State racing clock to avoid loss of millions in federal special-ed funds

Mimi Stewart

Clyde Mueller / The New Mexican

Sen. Mimi Stewart, D-Albuquerque, at her seat on the New Mexico senate floor Monday. The senator says she is “very frustrated that they [PED] think they have solved everything” needed to prevent the loss of at least $34 million in federal special-education funding, “but the United States Department of Education is not willing to say anything about it.”

Time and money are both running out as state education officials try to broker a deal with the U.S. government by the end of the legislative session, at noon Thursday, to prevent the loss of at least $34 million in federal funding for special-education programs.

The pact, which state Public Education Secretary Hanna Skandera said she negotiated with the U.S. Department of Education earlier this month, calls for the state to invest an additional $9 million a year over the next five years — $45 million in all — into its special-education programs in lieu of future federal grant cuts. The state faces the funding cuts as a penalty for failing to invest enough of its own money in the programs in years past.

To make the deal stick, before the session ends, the state Legislature would have to approve the release of the first year’s payment of $9 million from a fund that lawmakers set aside in preparation for a worst-case scenario. But there’s only $16 million left in that contingency fund, as lawmakers have “swept away” some $36 million to help balance the state budget for the coming fiscal year.

Complicating the matter further, details on the agreement remain unclear — lawmakers from both parties say they haven’t seen them — and federal Education Department officials have not confirmed the deal.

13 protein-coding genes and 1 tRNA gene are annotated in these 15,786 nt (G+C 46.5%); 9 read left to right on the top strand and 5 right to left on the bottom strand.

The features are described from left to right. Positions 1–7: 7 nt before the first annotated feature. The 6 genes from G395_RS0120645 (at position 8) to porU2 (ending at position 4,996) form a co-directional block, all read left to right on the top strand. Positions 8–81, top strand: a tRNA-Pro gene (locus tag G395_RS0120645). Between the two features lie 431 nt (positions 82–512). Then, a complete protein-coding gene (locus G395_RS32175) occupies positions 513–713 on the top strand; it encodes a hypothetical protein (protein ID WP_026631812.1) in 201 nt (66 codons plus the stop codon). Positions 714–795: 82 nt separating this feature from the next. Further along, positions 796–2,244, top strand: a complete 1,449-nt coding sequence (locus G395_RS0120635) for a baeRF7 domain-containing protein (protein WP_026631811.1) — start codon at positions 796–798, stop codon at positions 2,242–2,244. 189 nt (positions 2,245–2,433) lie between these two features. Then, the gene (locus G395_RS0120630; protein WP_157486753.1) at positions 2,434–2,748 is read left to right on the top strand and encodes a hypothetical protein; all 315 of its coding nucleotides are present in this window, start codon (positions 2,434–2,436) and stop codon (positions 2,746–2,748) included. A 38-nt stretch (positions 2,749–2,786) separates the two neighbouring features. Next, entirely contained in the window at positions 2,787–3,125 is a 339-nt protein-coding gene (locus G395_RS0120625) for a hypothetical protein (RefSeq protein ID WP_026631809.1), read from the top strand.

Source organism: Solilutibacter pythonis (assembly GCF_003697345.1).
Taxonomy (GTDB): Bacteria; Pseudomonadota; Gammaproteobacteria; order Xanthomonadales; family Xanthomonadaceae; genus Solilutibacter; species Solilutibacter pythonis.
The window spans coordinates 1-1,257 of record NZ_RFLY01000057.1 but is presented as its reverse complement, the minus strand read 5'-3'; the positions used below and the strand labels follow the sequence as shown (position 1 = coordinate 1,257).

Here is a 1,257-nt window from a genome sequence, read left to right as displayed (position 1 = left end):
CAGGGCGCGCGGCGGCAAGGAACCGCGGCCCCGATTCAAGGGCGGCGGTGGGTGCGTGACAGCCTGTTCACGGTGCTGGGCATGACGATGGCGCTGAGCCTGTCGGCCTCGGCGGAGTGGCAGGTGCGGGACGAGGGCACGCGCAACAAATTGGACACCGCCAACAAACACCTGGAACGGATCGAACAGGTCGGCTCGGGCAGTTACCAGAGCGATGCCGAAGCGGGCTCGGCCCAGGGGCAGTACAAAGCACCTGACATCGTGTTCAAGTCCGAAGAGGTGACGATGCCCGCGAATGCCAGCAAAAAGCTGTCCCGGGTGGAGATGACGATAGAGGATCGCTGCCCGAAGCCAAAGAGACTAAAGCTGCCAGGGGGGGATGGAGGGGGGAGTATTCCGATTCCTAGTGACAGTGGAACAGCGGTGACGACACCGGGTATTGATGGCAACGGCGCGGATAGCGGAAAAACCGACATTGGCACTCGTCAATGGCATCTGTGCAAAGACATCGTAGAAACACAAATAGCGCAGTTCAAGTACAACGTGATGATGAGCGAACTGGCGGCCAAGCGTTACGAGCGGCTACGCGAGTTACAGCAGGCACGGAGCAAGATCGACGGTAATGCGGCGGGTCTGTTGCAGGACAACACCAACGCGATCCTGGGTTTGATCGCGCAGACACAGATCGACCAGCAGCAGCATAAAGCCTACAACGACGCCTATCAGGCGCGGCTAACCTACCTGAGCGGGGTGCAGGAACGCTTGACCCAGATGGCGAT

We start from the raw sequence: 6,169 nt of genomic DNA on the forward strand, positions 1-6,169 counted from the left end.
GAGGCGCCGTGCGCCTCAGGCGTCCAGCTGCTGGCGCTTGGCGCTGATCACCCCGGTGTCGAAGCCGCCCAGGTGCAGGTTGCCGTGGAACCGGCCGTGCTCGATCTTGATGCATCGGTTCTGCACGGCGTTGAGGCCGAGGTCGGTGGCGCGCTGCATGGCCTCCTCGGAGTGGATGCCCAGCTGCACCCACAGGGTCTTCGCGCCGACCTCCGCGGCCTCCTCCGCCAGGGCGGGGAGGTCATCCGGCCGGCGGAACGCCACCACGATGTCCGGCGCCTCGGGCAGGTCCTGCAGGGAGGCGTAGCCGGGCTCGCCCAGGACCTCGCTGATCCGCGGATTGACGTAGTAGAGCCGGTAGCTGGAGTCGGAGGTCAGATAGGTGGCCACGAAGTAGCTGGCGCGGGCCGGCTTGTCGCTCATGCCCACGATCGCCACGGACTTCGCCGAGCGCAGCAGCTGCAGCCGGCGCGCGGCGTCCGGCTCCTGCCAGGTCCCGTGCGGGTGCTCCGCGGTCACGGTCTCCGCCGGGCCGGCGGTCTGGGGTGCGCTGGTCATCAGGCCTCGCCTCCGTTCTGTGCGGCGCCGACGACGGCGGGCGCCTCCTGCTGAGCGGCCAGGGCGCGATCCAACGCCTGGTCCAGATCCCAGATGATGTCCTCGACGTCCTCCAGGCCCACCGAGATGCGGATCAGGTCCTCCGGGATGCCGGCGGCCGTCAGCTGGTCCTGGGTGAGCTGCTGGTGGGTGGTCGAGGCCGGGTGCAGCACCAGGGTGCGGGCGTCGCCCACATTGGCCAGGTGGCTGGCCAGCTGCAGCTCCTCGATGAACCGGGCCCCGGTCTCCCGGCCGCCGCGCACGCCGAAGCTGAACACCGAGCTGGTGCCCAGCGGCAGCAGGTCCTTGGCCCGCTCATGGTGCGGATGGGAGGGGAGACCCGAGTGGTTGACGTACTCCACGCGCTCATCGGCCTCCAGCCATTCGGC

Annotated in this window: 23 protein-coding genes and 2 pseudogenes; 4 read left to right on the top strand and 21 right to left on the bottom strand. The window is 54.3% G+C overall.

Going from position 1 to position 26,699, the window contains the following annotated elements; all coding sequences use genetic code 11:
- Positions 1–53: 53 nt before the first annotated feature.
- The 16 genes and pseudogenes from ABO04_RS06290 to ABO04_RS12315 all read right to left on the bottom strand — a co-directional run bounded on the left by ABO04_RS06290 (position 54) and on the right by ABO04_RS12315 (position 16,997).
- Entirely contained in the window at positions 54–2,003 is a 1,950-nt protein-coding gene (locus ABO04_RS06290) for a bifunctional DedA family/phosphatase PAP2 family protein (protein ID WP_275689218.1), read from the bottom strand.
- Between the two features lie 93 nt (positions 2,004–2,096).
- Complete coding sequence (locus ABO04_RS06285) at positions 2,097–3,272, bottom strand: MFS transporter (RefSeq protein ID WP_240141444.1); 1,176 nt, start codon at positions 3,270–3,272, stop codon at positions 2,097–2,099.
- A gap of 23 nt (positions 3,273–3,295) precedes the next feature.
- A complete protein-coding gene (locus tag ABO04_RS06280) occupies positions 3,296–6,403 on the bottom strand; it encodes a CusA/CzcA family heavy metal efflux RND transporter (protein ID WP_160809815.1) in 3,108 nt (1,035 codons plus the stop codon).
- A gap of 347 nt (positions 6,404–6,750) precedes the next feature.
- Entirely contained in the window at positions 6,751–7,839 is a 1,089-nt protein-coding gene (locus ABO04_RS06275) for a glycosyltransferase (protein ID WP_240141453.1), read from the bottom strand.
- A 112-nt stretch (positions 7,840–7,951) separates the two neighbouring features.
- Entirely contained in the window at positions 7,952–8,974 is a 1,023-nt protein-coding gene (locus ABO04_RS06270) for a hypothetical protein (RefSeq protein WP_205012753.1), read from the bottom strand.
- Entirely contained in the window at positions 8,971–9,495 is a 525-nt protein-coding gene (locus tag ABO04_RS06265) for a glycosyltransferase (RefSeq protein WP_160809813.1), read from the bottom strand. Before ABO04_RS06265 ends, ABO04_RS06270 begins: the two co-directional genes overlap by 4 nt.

“I can’t commit future legislators or future executives to that type of a deal without seeing a formal agreement,” Rep. Jimmie Hall, R-Albuquerque, said Tuesday. He said the dwindling contingency fund means “we have the $9 million for the first year and go a long way toward covering the second year.”

Last week, a spokesman for the U.S. Department of Education said he couldn’t confirm anything about the deal beyond saying, “This matter is pending litigation, and we do not comment on matters pending litigation.” He didn’t respond to a follow-up email queryTuesday.

“I am very frustrated that they [PED] thinks they have solved everything, but the United States Department of Education is not willing to say anything about it,” said state Sen. Mimi Stewart, D-Albuquerque. “That means that the deal is not really done.”

Stewart said Monday that she discovered the deal includes a commitment of an additional $3 million per year from the state to maintain federal funding standards, making it a $60 million investment over five years. But a spokesperson for the state Public Education Department said Tuesday that the agreement would allow the state to pull that $3 million from the extra $9 million investment.

At stake is the potential loss of at least $34 million in future federal funding due to at least two violations of the federal government’s special-education grant requirements. The federal dollars augment state dollars for programs that serve nearly 50,000 special-education students across New Mexico. The U.S. government requires states to contribute a certain amount of their own money to receive the special-education grants, but if a state fails to do that, it may receive decreased federal funding for those services in the future.

Dating back to the end of Gov. Bill Richardson’s administration, the New Mexico Public Education Department did not keep up with those federal funding requirements in fiscal years 2010, 2011 and 2012, falling short by more than $100 million total over the three years.

The U.S. Department of Education did grant New Mexico some flexibility by approving a request for a waiver from the grant requirements for fiscal year 2010. New Mexico maintains that given the financial situation the state is facing, it has the right to reduce its own special-education expenditures.

But in the spring of 2014, federal appeals Judge Richard O’Hair said he did not concur with the state’s reasoning, and last October, former U.S. Education Secretary Arne Duncan affirmed O’Hair’s ruling.

Stewart said she feels the Public Education Department “jumped the gun” on announcing the deal.

“It’s a very messy, ‘what is it?’ contract. I just don’t trust the PED anymore,” she said.

Contact Robert Nott at (505) 986-3021 or [email protected].

This BBSNews article was syndicated from NMPolitics.net, and written by Heath Haussamen. Read the original article here.